- oop is programming paradigm (style of the code) based on teh concept of objects;
- We use Objects to model (describe) real world or abstract features;
- Objects may contain data (properties) and code (method), By using Objects, we pack data and teh corresponding behavior into one block;
- In OOP, objects are self-contained pieces/blocks of code;
- object are building blocks of applications, and interact with one another;
- interactions happen through a public interface(API): method that the code outside of the object can access and use to communicate with the object;
well this paradigm was developed with the goal of organizing code, so to make it more flexible and easier to maintain.
in traditional oop we use something called CLASSES.
you can think of a class as a blueprint, which can then be used to create new objects based on the rules described in the class.
so it's just like an architecture where the architect develops a blueprint to exactly plan and describe a house.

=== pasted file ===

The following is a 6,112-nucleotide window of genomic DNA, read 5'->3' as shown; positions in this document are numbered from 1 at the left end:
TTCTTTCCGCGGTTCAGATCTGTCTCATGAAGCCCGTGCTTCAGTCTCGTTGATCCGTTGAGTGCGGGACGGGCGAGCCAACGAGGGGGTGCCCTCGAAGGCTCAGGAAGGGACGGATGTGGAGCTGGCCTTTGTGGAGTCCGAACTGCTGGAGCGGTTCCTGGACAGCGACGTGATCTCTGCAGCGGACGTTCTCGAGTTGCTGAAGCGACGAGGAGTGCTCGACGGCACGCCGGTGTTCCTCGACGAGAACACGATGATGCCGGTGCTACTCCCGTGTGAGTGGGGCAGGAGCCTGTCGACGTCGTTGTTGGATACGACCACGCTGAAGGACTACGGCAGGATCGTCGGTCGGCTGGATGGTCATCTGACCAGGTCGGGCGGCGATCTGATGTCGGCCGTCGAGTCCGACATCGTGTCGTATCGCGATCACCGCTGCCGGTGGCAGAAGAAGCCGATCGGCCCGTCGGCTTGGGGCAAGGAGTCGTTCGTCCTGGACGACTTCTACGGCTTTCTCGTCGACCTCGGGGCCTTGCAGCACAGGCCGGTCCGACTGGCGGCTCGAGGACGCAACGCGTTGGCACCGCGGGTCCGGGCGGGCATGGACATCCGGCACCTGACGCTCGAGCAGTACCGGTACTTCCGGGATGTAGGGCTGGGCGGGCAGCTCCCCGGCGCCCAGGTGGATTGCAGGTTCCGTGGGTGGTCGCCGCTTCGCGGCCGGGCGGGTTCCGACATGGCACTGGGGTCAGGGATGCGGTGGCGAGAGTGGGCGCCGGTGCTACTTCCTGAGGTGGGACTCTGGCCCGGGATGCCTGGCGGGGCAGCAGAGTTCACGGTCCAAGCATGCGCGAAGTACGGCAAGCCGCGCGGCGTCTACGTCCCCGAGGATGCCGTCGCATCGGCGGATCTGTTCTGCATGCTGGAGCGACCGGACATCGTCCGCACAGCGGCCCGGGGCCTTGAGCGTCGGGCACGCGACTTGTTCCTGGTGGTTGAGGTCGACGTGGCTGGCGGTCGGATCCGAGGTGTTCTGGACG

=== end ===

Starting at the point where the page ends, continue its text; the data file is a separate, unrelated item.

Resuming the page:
Abstraction: Ignoring or hiding details that don't matter, allowing us to get an overview perspective of the thing we're implementing instead of messing with details that don't really matter to our implementation.
let's say that we're implementing a phone for a user to use. so with our abstraction like the phone's temperature and voltage, turning on the vibration motor or the speaker, and other low level details, but as a user interacting with a phone, do we really need all of this detail? well no.
in reality, when we interact with a real phone, all of these details have been abstracted away from us as the user.
Encapsulation: Keeping properties and methods private inside the class, so they are not accessible from outside the class. some methods can be exposed as a public interface(API)
Inheritance: Making all properties and methods of a certain class available to a child class, forming a hierarchical relationship between classes. this allows us to reuse common logic and to model real-world relationship
Polymorphism: A Child class can overwrite a method it inherited form a parent class [it's more complex that, but enough for our purposes].